• Obama and the Corporate Media – Lies and Deception on Syria and ISIL

    09/12/2014 12:18:24 PM PDT · 1 of 3
    Noremac
  • Britain's Got Terror Talent

    09/09/2014 3:09:11 PM PDT · 1 of 4
    Noremac
  • Rand Paul's New Foreign Policy Realpolitik

    09/07/2014 2:30:22 PM PDT · 10 of 11
    Noremac to SunkenCiv

    I like his position on use of military force, but his completely wrong stance on immigration is a deal killer. I’m still a Ted Cruz guy, until something major changes on that front.

  • Rand Paul's New Foreign Policy Realpolitik

    09/07/2014 2:25:07 PM PDT · 9 of 11
    Noremac to familyop

    and you propose to do this how? Let’s hear your plan.

  • Rand Paul's New Foreign Policy Realpolitik

    09/07/2014 2:23:34 PM PDT · 8 of 11
    Noremac to xzins

    well stated.

  • Rand Paul's New Foreign Policy Realpolitik

    09/06/2014 5:00:29 PM PDT · 1 of 11
    Noremac
  • Globalist War Hawks See Opportunity in the Islamic State

    09/05/2014 8:21:08 PM PDT · 19 of 19
    Noremac to pierrem15

    a few things I definitely agree with you on, and on the rest, I submit the following for consideration:

    - jihadists,together with the Wahhabist and Salafist ideology didn’t spring forth in bloom spontaneously with OSL’s emergence. You were astute in this point. But, this fact actually makes our sponsorship of him (OSL) all the more damning. Our CIA proxy wars involving jihadist elements have in fact, if not “fomented” sectarian violence, have thrown kerosene on an already hot fire. To what ends? More conflict and more need for U.S. intervention?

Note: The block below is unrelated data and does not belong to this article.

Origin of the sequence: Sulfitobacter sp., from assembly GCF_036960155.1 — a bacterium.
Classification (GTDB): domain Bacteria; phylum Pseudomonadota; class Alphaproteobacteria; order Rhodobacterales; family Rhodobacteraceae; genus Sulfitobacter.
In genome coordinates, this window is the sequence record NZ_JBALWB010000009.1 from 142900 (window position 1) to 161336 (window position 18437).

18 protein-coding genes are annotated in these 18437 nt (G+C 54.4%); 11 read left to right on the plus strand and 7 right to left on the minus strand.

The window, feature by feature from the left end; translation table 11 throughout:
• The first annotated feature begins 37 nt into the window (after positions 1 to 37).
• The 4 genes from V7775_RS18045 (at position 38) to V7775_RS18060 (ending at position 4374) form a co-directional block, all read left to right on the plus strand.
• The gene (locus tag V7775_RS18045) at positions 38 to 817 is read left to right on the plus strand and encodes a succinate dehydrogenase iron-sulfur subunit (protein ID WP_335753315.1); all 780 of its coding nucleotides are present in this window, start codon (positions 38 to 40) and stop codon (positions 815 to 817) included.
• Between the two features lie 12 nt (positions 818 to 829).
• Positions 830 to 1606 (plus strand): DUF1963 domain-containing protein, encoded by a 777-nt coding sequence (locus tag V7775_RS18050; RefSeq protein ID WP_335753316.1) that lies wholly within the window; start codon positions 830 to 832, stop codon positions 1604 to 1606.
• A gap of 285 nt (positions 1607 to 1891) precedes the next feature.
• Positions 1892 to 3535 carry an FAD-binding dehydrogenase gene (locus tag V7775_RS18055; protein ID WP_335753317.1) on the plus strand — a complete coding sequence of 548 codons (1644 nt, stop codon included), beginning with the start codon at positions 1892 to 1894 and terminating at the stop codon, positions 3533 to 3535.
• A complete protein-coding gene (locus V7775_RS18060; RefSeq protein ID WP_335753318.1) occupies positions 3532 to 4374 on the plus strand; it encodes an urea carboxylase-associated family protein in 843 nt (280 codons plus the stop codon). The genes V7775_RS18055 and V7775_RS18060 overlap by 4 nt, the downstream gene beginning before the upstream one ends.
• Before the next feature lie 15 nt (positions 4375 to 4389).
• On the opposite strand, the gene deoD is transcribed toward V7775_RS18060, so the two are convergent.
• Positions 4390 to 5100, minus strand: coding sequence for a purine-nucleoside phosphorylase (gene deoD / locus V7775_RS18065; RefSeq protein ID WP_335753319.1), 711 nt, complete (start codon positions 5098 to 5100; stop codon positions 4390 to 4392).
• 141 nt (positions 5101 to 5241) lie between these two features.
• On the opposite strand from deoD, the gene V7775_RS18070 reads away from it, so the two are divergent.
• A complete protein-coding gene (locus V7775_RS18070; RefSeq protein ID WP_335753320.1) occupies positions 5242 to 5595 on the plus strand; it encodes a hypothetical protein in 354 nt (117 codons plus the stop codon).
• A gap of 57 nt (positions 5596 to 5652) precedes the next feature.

- their is a substantial body of opinion within the legitimate U.S. and British (MI6) intelligence circles of former operatives and managers, that the Cold War amounted to nothing much more than a silly cat and mouse game, having little to no impact on the trends of the day. Pretty much only government apologists on either the Soviet or American side characterize a ‘winner’ or loser of the Cold War.

    The Soviet system had an expiration date stamped on it and we knew, and they knew where the line between Cold War and hot war was and what the consequences could be - with the possible exception of the mutual stunt involved in the “Cuban Missile Crisis”. I tend to think the missile buildup was what kept both sides ‘honest’. I don’t think the “Chess game” has served the American people, Europe or emerging nations well. It has served certain interests well, no doubt.

    - you bring up something very insightful on item iv). The British. The Brits, for the most part - with their machinations on the world stage at the height and even the decline period of their empire, taught the U.S. everything we know about intrigue. There’s an expression that goes, “Do you know why the Sun never sets on the British Empire?” The response is, “because you never want to confront them in the dark”.

    We thought that adopting their behavior would facilitate a transitional handover from the decline of Britain and the ascendance of our empire - and to an extent, it did - until it didn’t. That is one area where it could be said that America and Britain ‘lost’ the Cold War. The Soviet Union destroyed the remainder of Britain’s empire and delivered ours stillborn.

    We are the pre-eminent ‘Superpower’ for now, but the consensus among historians is that “Imperial overreach / overstretch” is what put the final nails in the coffin of the Romans. They couldn’t afford to financially maintain the Empire and the trade they originally controlled and managed, found a way to operate outside of their sphere of influence, eroding their revenue bases. Can anyone claim that’s not happening to us now? China maintains a commanding advantage in the balance of trade and holds an uncomfortably large sum of our national debt.